Major Spring Auction

Saturday 27. June 2020 at 3 p.m.

298 Lots
    • Lot111
    • OriginCentral Asia, West Turkestan
    • Dimensions265 x 148 cm
    • AgeMid 19th century
    • Estimate EUR5,800
    A classic Yomut dyrnak gül main carpet, with ashik güls in the white main border and two very beautiful elems in different designs. The captivating feature of this finely woven example is the superior quality of its materials and colours. The rug was exhibited by Herrmann in 1984 and discussed in detail in the accompanying publication, SOT VI. – Very good condition, original finishes all around.

    HERRMANN, EBERHART, Seltene Orientteppiche VI. Munich 1984, no. 83

    • Lot112
    • OriginCentral Asia, West Turkestan
    • Dimensions326 x 218 cm
    • AgeMid 19th century
    • Estimate EUR8,500
    This large Tekke main carpet, with five by twelve primary güls, chemche secondary motifs and pile-woven elems decorated with small flowering plants, is impressive in terms of its perfection of drawing as well as its outstanding quality. It is very fine in weave and has a thick velvety pile. Octagons filled with a cross are lined up in the main border which is accompanied by narrow gyak stripes. While the spaces between the octagons of the vertical bands only contain tiny stepped polygons, blossoms and triangles, the weaver used a box-shaped motif decorated with four white double hooks as a dividing design in the horizontal borders. – Very good condition.

    RIPPON BOSWELL, A 51, 15/05/1999, lot 86

    • Lot113
    • OriginCentral Asia, South West Uzbekistan
    • Dimensions216 x 171 cm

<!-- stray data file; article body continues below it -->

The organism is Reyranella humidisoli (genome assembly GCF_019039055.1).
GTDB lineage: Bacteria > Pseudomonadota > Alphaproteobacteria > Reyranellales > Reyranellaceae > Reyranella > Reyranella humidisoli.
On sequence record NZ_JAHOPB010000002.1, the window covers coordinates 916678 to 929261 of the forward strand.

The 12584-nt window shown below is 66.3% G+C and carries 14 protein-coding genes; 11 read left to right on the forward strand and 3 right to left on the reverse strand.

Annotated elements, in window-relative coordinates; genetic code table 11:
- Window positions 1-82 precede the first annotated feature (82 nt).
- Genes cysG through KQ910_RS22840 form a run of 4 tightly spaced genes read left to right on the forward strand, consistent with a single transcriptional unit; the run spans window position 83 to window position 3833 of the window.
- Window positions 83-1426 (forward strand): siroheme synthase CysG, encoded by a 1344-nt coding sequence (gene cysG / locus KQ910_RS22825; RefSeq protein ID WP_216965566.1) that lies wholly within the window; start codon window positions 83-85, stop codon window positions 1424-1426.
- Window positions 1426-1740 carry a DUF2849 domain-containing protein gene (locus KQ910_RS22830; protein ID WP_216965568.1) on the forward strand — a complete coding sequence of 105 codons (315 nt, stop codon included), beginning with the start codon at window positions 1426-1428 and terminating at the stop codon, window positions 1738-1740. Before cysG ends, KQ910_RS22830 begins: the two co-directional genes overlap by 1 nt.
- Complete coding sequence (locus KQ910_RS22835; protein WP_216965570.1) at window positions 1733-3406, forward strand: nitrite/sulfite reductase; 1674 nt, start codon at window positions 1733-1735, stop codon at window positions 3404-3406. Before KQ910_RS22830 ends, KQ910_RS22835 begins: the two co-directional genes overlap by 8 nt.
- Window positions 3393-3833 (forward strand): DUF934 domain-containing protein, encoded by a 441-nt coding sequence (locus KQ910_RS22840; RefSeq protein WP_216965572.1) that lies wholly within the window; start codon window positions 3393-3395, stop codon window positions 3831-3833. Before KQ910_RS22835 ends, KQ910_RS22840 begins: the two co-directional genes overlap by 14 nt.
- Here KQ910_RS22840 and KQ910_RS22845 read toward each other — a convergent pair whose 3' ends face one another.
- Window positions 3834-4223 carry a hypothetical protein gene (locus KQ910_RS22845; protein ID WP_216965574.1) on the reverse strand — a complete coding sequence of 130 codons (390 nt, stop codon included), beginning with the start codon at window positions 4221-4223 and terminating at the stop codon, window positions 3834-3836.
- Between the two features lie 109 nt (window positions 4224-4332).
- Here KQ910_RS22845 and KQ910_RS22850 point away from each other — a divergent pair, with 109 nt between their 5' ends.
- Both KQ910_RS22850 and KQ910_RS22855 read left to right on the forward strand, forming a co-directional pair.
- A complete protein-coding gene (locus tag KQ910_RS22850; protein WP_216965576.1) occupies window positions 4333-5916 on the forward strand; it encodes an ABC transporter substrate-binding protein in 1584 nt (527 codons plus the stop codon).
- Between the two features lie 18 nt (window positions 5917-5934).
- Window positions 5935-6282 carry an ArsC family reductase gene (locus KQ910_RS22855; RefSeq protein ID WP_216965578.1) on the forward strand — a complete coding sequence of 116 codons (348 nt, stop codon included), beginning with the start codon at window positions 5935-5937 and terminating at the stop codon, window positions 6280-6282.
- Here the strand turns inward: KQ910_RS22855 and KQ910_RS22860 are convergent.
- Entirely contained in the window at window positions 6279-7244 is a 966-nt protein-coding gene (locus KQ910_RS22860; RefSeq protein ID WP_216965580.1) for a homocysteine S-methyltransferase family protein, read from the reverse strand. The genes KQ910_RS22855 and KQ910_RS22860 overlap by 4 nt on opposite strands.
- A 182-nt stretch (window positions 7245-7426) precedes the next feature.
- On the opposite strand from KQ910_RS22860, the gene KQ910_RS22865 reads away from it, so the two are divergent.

• AgeFirst half 19th century
    • Estimate EUR7,500
    In this Bokhara suzani, the floating lightness of the directional field design of large flowering plants creates an appearance of great elegance. The blossoms are attached to golden stems and surrounded by two slender curved leaves. The same airiness is seen in the composition of the wide main border, where star-shaped blossoms and smaller fan-shaped blossoms are enclosed within a diamond lattice composed of green leaves. – Very good condition, no fabric backing.
    • Lot114
    • OriginCentral Asia, West Turkestan
    • Dimensions76 x 75 cm
    • AgeCa. 1800
    • Estimate EUR12,500
    Small-format knotted trappings of this kind are known as khalyks. Most of the surviving examples were woven by the Tekke tribe. On the day of the wedding, a khalyk would be attached to the opening of the litter in which the bride, mounted on a camel, was led to the bridegroom’s family. Guarded as a textile family treasure and only reused at weddings, khalyks have often survived in good condition. Seeing that they were precious and highly prestigious traditional objects, the excellent quality of nearly all the circa 100 khalyks currently known is not surprising. Their most distinctive feature is their U-shape, with an upper horizontal panel, two vertical arms which often differ in design from the panel, and a central triangular flap attached between the arms. There are considerable differences in terms of ornamentation, dimensions and palette. Red is the predominant ground colour, but a number of white-ground Tekke khalyks also exist. This example is very finely woven from velvety pile wool. The lower triangular flap shows a detached inverted triangle which is a rare feature. The long fringes are preserved intact and complete. – Very good condition.

    PINNER, ROBERT, The Rickmers Collection. Turkoman Rugs. Berlin 1993, no. 44 *** PINNER, ROBERT & FRANSES, MICHAEL, Turkoman Studies I. London 1980, ill. 395 *** McMULLAN, JOSEPH V. & REICHERT, DONALD O., The George W. V. and Belle Townsley Smith collectio

    • Lot115
    • OriginCentral Asia, West Turkestan
    • Dimensions171 x 134 cm
    • AgeSecond half 19th century
    • Estimate EUR2,400